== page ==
Instructor Blog 1 – Dual Nav Ex

February 28th, 2007

I was called up by the local flight school with a request to assist with a PPL cross-country navigation flight. This didn’t happen often, I mean they called me often, but normally it was for advanced training or for flight tests. Ab-initio is great fun and I jumped at the chance, especially for a navigation exercise. I find next to pre-solo circuit training it is the biggest learning curve and the most rewarding part of a private pilot’s license. Additionally it is very structured and objective in assessment – I mean you either get to the destination or you don’t, and all of the en route tasks are of great importance to the mission. A private pilot student normally completes four navigation flights, two dual flights with and instructor and two solo flights, flown alternately, although each is basically a test for the next phase as if the pilot does not successfully complete a dual exercise another dual exercise is completed prior to being allowed to fly solo. If a pilot messes up on a solo ex, well if he/she still gets back safely, a thorogh debrief is completed and one extra- if not more- dual session is scheduled.

This particular flight was the student’s second dual navigation exercise. This to me was even more fun, as all the teaching is completed on the first flight and the second flight mostly consists of sitting back and letting the student make mistakes.

Cessna Training Manuals

Dont press the big red button

February 24th, 2007

You might have seen The Farside joke about the pilots and the big red button, it goes something like this:
“Help, theres a big red button flashing on the dash, we’re gonna die!!!”
“Oh-No its OK its just the intercom.”

Just a bit of mortal embarrassment, if it would be that easy…

While flying a B737 into Capetown one fine late disturbed evening, the crew, after an uneventful day were preparing for an approach. A weather report recieved indicated CAVOK (Clear and Visual OK, or in other words mighty fine). Enhanced by the late evening weariness on the third sector or a 12 hour duty period, and the positive weather report a full IFR briefing and panel setup was omitted.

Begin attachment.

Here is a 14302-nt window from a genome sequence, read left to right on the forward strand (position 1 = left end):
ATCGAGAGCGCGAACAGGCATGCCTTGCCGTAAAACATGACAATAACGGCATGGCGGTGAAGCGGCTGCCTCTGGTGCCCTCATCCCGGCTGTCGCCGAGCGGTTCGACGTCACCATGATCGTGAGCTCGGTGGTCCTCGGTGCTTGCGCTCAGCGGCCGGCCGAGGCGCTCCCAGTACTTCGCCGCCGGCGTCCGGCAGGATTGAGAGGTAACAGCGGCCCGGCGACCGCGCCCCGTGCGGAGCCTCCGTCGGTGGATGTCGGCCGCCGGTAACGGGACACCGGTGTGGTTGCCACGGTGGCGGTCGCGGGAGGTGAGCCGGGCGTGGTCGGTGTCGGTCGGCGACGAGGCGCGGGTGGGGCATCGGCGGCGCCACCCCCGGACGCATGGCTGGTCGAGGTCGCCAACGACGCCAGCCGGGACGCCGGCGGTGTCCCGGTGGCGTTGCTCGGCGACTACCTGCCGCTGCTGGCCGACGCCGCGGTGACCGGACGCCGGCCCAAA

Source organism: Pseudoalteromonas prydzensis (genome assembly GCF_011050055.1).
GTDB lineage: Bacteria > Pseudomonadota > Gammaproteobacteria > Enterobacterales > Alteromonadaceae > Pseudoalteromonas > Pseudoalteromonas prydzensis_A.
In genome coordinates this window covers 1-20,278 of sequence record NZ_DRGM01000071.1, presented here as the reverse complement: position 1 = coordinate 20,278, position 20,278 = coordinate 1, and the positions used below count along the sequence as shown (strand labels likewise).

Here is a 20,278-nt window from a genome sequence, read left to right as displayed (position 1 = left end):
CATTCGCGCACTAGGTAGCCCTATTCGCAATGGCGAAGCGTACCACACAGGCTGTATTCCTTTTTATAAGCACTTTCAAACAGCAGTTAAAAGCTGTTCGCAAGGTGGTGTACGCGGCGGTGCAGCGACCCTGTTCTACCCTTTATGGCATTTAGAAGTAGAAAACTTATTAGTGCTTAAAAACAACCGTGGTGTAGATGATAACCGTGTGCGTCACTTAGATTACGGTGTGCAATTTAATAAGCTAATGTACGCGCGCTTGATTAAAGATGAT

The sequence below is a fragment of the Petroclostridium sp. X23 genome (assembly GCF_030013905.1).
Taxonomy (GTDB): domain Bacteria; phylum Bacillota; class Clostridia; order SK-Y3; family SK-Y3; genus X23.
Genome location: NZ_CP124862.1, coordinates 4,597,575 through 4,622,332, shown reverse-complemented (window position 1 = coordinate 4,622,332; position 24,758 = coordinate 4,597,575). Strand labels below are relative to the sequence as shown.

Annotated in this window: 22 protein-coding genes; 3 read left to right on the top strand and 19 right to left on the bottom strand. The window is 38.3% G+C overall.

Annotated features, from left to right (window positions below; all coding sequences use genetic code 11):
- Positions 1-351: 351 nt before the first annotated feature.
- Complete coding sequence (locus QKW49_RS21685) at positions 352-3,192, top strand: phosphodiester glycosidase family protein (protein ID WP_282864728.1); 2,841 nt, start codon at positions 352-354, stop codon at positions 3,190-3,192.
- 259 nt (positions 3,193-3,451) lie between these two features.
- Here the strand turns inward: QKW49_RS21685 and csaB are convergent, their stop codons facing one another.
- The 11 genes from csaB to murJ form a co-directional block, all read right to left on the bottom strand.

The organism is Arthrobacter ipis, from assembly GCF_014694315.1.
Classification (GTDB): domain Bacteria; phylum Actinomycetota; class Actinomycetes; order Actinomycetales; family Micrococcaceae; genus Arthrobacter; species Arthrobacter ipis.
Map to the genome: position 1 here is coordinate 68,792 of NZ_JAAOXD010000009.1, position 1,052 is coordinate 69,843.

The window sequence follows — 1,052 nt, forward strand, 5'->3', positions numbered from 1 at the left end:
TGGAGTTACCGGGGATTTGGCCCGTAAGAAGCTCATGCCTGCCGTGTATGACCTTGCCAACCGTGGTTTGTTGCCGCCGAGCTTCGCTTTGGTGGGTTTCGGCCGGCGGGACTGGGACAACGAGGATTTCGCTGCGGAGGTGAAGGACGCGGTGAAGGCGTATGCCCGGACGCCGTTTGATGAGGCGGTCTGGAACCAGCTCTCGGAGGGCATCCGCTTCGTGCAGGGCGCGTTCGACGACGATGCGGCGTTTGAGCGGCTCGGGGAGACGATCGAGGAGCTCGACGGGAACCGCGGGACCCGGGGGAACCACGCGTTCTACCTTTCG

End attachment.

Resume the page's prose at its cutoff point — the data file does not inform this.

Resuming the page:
Winter Tyres and Other Concerns

February 24th, 2007

Do you know how it is when you get to work and everyone is complaining about some company issue. Things are always too much or too little, and often they are personal irritations rather than safety issues. My friend had a good answer when asked what concerned him the most he replied “At the moment I am concerned about my winter tyres. When I have winter tyres on my car I can only drive a maximum speed of 210kph on the Autobahn. We come to work, we fly well maintained aircraft, we have good taining, OK shifts, and we get paid OK, so right now my biggest concern is my winter tyres”. Next time I hear someone complaining about something trivial or always wanting something better than what they have, I think of the winter tyres, it puts things in perspective most of the time. Fight when there is a reason to fight, provide constructive input when you can, and the rest of the time enjoy it.

Locked Doors

February 6th, 2007

Behind closed doors

Locked cockpits were supposed to make aircraft more secure. But as Andrew Weir and David Leigh discovered, there is growing evidence that this practice actually puts lives at risk

Tuesday December 19, 2006
The Guardian

Seat Jumping

February 6th, 2007

What is it with some of our aviation wannabe’s? Can any of you deal with the attitude, well I have my comm/tower/whatever exactly six months now, and I just must get an approach rating/multi rating/turbine rating etc. And more importantly is it safe?

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